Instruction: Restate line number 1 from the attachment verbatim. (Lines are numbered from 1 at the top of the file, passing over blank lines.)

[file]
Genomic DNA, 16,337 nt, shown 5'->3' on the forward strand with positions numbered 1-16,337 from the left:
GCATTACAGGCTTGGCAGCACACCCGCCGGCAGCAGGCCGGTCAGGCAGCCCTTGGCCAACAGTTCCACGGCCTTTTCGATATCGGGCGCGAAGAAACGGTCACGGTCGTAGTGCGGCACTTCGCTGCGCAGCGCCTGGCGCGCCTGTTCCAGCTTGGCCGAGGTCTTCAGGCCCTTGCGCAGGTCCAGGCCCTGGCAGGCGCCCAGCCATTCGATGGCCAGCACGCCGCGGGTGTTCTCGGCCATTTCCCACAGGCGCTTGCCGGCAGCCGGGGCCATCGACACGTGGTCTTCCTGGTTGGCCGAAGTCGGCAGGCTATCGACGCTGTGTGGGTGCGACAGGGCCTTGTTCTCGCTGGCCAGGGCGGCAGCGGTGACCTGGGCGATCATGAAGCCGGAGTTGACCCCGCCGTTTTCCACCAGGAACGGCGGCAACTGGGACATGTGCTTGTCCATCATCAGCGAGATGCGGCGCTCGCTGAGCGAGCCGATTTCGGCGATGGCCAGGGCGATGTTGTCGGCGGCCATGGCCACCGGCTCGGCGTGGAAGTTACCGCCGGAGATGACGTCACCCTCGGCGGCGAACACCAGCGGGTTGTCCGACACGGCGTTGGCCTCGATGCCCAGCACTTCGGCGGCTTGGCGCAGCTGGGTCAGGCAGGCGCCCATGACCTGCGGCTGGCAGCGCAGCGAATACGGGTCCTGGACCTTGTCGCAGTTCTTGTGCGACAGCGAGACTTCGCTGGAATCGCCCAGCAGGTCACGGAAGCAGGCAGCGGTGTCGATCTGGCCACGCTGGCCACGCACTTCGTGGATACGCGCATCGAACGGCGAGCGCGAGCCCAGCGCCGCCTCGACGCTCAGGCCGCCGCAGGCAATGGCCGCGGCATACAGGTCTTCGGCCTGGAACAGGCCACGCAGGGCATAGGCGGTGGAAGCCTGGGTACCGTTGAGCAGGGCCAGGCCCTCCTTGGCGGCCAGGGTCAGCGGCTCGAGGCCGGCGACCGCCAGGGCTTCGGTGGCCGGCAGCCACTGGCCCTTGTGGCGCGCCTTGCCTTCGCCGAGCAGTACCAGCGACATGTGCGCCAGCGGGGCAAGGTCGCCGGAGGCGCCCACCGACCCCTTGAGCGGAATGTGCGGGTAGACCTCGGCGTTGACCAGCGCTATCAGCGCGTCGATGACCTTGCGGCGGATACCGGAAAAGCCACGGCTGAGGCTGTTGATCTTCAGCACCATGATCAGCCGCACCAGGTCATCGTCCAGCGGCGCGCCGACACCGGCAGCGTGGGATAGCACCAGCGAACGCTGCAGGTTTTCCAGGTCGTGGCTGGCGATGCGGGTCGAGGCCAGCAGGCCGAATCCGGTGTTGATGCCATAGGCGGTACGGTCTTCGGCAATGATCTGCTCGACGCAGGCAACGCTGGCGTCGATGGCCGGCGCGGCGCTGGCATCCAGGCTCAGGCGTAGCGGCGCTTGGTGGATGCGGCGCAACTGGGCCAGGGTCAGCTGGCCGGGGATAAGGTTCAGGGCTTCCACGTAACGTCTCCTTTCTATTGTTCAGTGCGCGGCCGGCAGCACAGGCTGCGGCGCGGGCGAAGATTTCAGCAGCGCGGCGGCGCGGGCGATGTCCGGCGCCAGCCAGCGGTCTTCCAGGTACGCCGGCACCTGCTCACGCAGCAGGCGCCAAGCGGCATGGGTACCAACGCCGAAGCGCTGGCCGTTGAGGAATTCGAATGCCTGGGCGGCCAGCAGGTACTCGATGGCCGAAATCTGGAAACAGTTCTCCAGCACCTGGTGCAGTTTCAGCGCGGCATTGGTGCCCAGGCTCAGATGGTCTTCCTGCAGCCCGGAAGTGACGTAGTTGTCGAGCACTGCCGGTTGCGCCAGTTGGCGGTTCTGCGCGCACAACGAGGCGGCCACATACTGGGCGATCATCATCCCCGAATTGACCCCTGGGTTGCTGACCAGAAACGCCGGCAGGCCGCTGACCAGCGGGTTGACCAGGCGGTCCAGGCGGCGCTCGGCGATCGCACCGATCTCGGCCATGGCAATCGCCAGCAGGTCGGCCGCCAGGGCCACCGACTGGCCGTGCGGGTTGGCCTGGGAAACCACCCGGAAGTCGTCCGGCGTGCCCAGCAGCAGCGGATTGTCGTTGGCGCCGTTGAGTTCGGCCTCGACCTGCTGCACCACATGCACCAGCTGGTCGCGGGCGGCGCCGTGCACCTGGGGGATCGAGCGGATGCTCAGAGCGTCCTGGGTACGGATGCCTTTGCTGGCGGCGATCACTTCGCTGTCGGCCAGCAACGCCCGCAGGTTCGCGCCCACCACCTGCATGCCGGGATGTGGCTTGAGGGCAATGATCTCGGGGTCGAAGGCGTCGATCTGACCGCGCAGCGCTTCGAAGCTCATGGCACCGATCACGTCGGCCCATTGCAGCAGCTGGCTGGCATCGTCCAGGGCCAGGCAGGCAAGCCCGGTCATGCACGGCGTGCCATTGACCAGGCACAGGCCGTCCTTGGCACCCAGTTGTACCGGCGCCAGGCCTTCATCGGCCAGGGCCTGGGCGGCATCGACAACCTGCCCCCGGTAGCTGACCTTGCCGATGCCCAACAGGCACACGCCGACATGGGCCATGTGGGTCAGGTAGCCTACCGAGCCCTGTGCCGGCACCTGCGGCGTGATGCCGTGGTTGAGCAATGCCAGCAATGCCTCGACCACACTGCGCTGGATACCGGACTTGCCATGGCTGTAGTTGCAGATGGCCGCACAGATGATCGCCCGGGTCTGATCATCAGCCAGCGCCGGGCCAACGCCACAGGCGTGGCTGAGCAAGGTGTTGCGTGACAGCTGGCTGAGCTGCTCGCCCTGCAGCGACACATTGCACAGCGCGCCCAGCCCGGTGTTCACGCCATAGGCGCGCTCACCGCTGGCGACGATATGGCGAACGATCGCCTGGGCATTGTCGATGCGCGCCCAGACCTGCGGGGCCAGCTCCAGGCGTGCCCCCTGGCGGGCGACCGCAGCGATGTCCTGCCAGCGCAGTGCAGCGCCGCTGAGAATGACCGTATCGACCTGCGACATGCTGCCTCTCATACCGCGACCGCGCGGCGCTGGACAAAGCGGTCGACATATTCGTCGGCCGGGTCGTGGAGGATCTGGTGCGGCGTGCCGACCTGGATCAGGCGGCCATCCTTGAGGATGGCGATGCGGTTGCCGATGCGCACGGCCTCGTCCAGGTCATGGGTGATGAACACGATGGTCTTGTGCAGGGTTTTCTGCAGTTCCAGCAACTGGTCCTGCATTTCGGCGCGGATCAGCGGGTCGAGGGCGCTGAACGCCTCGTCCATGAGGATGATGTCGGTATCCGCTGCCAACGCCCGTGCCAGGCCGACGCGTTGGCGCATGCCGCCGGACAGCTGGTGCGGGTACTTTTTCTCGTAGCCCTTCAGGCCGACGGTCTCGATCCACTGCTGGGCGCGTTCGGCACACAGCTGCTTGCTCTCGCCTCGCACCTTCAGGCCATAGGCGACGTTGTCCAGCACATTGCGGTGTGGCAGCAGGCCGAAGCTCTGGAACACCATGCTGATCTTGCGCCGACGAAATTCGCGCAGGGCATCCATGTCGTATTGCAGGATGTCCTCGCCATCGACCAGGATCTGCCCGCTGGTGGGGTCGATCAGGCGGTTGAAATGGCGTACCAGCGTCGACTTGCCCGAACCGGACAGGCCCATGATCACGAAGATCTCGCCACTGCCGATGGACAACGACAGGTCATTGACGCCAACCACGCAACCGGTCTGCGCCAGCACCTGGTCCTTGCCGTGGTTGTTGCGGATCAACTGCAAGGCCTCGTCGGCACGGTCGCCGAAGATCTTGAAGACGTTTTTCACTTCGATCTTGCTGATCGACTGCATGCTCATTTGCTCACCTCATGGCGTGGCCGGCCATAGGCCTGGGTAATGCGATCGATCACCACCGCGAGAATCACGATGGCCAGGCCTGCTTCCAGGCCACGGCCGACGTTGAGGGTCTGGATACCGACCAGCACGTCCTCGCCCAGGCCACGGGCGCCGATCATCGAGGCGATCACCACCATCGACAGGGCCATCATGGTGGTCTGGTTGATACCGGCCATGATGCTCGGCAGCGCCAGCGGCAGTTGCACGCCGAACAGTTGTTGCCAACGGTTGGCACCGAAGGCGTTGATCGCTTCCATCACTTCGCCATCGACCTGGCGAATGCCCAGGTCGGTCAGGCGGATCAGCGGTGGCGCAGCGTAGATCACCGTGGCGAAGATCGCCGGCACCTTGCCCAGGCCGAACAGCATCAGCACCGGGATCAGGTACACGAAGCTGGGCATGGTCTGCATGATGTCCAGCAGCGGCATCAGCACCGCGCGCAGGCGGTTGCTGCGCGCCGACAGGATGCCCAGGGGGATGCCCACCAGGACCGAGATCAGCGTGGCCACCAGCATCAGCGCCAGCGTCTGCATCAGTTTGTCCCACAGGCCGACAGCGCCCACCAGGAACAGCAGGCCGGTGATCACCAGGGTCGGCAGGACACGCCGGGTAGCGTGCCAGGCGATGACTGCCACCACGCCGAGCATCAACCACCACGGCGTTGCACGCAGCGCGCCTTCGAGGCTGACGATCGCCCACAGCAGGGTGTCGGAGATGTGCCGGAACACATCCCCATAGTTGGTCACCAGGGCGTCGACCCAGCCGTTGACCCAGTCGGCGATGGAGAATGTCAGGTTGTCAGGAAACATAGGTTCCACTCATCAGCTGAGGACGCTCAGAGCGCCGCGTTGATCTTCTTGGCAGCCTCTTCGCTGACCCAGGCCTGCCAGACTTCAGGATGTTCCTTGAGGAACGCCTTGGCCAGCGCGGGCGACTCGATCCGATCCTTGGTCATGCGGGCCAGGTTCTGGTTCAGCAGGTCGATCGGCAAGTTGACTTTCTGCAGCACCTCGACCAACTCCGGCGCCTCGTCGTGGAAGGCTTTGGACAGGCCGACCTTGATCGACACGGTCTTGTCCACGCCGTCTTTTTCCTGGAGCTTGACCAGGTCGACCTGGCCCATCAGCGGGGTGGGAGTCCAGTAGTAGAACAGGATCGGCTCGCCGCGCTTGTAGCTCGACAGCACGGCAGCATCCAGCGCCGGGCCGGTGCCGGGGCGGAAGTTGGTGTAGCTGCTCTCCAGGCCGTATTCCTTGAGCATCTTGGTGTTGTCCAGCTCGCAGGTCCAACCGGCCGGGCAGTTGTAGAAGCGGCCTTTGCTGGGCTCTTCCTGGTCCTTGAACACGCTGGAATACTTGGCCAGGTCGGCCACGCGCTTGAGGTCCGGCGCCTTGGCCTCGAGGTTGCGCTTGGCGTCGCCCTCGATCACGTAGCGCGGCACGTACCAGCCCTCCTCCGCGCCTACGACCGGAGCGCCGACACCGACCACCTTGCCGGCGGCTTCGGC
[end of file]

Genomic DNA, 16,337 nt, shown 5'->3' on the forward strand with positions numbered 1-16,337 from the left: